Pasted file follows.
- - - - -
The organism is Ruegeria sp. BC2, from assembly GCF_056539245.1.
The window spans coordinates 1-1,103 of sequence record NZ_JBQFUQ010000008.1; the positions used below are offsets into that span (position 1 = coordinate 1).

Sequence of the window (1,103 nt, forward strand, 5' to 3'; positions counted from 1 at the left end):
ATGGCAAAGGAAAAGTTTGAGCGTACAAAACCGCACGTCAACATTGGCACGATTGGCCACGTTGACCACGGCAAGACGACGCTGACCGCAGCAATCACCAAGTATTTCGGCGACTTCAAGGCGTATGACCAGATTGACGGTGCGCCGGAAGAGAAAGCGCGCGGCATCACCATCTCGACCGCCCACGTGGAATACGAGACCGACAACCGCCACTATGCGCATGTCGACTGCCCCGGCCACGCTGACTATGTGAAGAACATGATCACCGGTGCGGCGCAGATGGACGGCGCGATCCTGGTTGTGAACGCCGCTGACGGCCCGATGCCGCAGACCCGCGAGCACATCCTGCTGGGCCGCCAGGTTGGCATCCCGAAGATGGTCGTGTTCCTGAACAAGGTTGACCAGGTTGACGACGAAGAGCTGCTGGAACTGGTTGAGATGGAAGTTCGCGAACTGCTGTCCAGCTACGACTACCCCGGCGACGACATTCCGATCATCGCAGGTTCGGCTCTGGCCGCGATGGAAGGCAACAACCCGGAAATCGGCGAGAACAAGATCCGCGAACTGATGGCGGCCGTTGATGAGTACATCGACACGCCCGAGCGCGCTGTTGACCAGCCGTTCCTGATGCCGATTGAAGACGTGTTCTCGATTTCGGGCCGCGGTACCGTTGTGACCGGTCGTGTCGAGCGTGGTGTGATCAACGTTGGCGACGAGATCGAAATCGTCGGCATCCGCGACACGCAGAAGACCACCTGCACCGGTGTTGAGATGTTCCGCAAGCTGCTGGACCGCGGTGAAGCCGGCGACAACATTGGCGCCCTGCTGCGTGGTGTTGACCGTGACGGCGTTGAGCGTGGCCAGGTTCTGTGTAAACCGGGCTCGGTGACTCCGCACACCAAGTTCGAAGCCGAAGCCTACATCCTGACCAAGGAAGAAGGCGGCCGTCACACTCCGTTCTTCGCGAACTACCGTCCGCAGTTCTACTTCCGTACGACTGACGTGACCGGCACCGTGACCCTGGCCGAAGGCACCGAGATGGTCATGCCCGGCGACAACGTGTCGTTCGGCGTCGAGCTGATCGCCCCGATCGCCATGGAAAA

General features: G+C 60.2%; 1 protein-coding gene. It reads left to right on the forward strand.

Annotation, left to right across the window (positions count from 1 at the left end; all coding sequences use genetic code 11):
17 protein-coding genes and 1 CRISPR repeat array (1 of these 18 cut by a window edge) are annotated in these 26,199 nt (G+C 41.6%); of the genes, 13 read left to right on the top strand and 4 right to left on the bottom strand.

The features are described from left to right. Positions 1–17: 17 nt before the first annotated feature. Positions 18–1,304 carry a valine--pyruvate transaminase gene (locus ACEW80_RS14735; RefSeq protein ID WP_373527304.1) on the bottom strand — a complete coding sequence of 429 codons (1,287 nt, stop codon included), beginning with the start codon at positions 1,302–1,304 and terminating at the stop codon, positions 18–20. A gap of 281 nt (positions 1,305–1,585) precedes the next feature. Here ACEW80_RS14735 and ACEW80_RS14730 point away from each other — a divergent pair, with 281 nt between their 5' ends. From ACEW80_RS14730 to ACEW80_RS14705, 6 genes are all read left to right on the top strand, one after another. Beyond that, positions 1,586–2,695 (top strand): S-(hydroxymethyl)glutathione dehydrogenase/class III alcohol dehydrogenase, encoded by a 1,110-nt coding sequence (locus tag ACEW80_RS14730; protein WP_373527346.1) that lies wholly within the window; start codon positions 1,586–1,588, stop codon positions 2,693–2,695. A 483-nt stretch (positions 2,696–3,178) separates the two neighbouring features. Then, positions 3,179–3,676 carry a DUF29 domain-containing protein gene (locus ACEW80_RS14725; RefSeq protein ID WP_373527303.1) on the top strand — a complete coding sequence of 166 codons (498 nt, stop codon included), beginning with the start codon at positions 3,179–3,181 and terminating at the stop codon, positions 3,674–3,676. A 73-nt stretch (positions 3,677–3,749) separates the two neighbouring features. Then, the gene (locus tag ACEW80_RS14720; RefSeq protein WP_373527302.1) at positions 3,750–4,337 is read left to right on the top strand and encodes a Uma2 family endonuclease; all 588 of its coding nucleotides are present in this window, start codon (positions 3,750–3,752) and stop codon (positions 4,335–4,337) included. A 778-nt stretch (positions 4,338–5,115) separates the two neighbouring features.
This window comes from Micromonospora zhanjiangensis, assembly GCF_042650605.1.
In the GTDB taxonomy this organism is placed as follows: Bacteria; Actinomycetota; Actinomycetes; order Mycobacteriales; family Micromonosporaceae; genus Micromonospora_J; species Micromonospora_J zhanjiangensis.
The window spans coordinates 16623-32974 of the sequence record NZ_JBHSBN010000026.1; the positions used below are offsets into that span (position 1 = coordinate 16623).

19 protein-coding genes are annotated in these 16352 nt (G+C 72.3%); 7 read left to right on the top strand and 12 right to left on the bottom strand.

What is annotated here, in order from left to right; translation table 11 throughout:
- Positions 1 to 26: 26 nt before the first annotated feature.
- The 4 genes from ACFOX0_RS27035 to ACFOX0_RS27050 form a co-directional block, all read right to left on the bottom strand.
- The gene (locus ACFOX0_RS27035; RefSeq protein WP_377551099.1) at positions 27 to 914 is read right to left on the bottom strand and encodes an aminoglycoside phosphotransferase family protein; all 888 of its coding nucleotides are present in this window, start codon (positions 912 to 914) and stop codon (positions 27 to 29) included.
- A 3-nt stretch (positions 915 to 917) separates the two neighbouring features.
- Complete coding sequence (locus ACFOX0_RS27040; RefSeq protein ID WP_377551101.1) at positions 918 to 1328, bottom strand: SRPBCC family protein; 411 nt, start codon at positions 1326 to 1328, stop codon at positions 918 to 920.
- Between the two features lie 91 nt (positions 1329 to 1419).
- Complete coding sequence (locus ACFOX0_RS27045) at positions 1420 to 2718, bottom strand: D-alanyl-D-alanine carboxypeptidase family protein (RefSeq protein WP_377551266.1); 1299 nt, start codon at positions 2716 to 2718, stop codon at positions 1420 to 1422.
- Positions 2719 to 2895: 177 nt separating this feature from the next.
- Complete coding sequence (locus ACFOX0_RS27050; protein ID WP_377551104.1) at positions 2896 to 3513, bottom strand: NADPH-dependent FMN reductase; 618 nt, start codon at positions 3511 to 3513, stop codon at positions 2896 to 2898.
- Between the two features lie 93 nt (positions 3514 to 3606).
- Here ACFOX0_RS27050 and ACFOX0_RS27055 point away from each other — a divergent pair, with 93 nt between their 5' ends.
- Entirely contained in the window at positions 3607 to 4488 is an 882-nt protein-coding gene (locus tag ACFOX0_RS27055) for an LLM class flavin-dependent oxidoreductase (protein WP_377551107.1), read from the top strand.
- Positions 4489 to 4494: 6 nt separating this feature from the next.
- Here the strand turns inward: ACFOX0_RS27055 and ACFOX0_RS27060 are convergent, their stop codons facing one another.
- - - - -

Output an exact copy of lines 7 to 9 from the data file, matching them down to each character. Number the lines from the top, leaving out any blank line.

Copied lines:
17 protein-coding genes and 1 CRISPR repeat array (1 of these 18 cut by a window edge) are annotated in these 26,199 nt (G+C 41.6%); of the genes, 13 read left to right on the top strand and 4 right to left on the bottom strand.

The features are described from left to right. Positions 1–17: 17 nt before the first annotated feature. Positions 18–1,304 carry a valine--pyruvate transaminase gene (locus ACEW80_RS14735; RefSeq protein ID WP_373527304.1) on the bottom strand — a complete coding sequence of 429 codons (1,287 nt, stop codon included), beginning with the start codon at positions 1,302–1,304 and terminating at the stop codon, positions 18–20. A gap of 281 nt (positions 1,305–1,585) precedes the next feature. Here ACEW80_RS14735 and ACEW80_RS14730 point away from each other — a divergent pair, with 281 nt between their 5' ends. From ACEW80_RS14730 to ACEW80_RS14705, 6 genes are all read left to right on the top strand, one after another. Beyond that, positions 1,586–2,695 (top strand): S-(hydroxymethyl)glutathione dehydrogenase/class III alcohol dehydrogenase, encoded by a 1,110-nt coding sequence (locus tag ACEW80_RS14730; protein WP_373527346.1) that lies wholly within the window; start codon positions 1,586–1,588, stop codon positions 2,693–2,695. A 483-nt stretch (positions 2,696–3,178) separates the two neighbouring features. Then, positions 3,179–3,676 carry a DUF29 domain-containing protein gene (locus ACEW80_RS14725; RefSeq protein ID WP_373527303.1) on the top strand — a complete coding sequence of 166 codons (498 nt, stop codon included), beginning with the start codon at positions 3,179–3,181 and terminating at the stop codon, positions 3,674–3,676. A 73-nt stretch (positions 3,677–3,749) separates the two neighbouring features. Then, the gene (locus tag ACEW80_RS14720; RefSeq protein WP_373527302.1) at positions 3,750–4,337 is read left to right on the top strand and encodes a Uma2 family endonuclease; all 588 of its coding nucleotides are present in this window, start codon (positions 3,750–3,752) and stop codon (positions 4,335–4,337) included. A 778-nt stretch (positions 4,338–5,115) separates the two neighbouring features.
This window comes from Micromonospora zhanjiangensis, assembly GCF_042650605.1.